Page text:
the Bible, one approach consists of always accepting the majority reading;
that is, where several different readings exist among the manuscripts,
the number of manuscripts supporting each reading is counted, and the reading
with the greatest manuscript authority is chosen as the preferred reading.
The text established in this way is referred to as the "Majority Text."
Many feel that the Majority Text best represents the original text of the
New Testament. Critical Eclectic Text The third way that scholars
seek to identify the original text is to compare the various qualities
of the manuscripts and the readings at any given point. For example, it
is generally held that earlier manuscripts are less likely to have errors
in them than later manuscripts, since there are fewer generations of copies
between them and the original. Other factors are also considered, such
as whether the reading appears to be an attempt to correct a perceived
error, which kind of error might have been made (an error of sight, of
hearing, of memory, etc.), and who the scribe might have been (was he a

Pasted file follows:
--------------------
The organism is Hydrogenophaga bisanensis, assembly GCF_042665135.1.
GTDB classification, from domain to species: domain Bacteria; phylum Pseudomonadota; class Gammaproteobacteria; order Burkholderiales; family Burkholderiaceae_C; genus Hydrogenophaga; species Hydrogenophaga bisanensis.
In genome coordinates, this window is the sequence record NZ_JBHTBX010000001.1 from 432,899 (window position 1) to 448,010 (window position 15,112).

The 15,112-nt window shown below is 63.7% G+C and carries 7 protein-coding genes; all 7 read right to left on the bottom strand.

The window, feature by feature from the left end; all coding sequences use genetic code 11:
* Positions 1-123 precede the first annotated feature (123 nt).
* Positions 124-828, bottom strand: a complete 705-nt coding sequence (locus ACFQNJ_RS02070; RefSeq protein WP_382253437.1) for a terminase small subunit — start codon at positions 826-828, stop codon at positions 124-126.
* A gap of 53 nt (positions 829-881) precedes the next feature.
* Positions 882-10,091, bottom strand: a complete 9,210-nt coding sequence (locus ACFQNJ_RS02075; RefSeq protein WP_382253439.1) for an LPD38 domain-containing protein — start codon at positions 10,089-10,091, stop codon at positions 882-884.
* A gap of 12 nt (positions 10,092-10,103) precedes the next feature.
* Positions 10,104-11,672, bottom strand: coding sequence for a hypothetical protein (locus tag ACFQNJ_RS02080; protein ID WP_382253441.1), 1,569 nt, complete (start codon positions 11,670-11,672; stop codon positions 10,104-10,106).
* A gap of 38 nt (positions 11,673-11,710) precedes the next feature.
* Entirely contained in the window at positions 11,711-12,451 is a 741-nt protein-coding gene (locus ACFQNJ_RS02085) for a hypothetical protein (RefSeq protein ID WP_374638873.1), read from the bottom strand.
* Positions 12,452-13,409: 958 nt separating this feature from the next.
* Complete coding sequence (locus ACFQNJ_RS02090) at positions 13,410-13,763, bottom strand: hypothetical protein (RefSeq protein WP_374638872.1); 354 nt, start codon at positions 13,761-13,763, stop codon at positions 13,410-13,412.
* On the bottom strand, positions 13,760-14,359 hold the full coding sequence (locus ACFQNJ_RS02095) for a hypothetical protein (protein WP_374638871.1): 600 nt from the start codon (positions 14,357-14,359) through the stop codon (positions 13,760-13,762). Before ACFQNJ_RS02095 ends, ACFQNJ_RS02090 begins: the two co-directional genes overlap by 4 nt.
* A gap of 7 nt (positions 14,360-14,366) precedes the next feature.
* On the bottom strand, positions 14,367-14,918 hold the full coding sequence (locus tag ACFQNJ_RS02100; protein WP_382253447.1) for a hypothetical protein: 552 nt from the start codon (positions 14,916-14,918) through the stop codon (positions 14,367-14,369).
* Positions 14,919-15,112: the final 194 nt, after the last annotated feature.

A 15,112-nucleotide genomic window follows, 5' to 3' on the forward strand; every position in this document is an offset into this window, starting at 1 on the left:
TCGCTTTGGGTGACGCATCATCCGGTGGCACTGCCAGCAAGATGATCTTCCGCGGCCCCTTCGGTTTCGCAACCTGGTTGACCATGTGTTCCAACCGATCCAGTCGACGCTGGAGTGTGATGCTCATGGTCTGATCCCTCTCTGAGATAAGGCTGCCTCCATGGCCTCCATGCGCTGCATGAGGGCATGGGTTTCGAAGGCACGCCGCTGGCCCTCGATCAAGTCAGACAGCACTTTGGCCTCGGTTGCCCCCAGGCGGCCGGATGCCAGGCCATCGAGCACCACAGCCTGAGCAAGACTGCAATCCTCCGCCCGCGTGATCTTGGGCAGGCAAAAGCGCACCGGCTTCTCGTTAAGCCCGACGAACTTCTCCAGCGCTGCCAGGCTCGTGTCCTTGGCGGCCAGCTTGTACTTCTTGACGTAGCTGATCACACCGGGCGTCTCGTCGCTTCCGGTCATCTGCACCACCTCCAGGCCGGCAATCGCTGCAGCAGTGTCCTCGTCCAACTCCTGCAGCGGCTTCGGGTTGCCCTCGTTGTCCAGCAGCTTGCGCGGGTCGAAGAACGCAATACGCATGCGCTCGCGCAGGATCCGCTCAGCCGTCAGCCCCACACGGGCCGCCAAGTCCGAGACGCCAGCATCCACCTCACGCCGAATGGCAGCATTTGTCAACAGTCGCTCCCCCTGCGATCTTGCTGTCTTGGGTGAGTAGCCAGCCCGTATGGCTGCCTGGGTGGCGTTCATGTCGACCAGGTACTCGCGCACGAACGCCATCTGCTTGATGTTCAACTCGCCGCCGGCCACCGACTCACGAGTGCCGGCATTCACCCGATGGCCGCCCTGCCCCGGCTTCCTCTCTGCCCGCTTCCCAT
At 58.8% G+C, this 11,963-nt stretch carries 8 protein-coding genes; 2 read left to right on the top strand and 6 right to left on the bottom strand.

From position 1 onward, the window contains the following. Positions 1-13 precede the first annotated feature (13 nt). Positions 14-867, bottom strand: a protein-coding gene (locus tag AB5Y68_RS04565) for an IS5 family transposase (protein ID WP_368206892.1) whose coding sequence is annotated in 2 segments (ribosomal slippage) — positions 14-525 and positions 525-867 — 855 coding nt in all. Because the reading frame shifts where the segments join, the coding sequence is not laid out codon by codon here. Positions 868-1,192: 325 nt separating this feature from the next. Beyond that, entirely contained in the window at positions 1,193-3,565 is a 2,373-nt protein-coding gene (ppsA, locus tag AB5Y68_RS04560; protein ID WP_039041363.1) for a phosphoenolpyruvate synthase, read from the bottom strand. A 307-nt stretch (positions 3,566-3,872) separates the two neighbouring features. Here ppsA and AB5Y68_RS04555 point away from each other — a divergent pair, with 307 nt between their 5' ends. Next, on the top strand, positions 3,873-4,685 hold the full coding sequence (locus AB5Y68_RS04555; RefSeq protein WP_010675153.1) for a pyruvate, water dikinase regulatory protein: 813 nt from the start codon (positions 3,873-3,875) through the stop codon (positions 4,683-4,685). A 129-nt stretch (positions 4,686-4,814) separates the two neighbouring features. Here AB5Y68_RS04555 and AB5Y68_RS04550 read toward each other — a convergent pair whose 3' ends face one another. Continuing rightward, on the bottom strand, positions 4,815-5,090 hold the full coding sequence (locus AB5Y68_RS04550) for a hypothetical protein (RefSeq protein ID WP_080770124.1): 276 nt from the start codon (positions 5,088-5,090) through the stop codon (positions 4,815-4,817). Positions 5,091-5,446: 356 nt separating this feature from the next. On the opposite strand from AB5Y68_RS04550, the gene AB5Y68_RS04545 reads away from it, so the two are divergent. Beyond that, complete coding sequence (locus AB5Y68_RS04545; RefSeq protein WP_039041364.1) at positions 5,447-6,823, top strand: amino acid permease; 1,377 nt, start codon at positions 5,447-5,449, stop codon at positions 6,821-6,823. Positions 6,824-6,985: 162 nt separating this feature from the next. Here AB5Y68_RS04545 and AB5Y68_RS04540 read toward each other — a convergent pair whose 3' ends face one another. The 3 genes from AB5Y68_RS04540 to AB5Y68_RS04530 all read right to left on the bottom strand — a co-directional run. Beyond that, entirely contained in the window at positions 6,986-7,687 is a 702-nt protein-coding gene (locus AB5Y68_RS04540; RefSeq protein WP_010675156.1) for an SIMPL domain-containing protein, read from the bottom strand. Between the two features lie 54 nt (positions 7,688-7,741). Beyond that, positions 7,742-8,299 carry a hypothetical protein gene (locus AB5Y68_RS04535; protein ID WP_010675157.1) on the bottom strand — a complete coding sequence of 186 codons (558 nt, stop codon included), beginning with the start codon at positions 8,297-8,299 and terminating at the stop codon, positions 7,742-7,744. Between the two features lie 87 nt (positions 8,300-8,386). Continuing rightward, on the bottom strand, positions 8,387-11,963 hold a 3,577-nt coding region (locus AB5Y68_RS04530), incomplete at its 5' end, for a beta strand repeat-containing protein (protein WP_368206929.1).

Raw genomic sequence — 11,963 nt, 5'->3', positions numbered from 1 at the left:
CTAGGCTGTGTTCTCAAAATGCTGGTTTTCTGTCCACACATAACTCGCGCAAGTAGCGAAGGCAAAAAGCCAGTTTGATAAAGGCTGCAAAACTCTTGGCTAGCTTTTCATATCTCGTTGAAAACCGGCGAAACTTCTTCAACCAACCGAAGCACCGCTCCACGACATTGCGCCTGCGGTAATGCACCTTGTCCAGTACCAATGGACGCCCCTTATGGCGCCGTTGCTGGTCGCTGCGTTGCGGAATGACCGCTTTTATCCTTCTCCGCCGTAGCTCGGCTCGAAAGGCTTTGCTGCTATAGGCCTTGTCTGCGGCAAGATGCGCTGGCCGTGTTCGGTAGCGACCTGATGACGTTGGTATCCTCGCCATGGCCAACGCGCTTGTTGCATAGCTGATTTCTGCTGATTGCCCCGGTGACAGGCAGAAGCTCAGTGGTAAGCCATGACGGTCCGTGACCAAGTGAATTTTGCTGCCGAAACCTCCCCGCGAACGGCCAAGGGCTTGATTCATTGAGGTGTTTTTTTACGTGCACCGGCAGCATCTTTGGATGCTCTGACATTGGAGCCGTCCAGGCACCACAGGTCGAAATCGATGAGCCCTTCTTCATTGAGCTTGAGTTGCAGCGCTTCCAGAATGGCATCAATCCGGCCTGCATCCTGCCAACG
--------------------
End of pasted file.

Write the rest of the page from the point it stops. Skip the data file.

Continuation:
careful scribe or simply someone making a quick copy for personal use).
The Critical Eclectic text examines each variant reading, and tries to
select the most reliable manuscript authority for each reading.
A. Autographs, Manuscripts and Versions
In discussing the issue of ancient original language texts, it is necessary
first to define some terms.
We have already mentioned that the Bible was originally written in three
languages, Hebrew, Aramaic and Greek. The word "Autograph" refers only
to the originally written document, not to any copy of that document. So,
for example, the autograph of Matthew's gospel is the document actually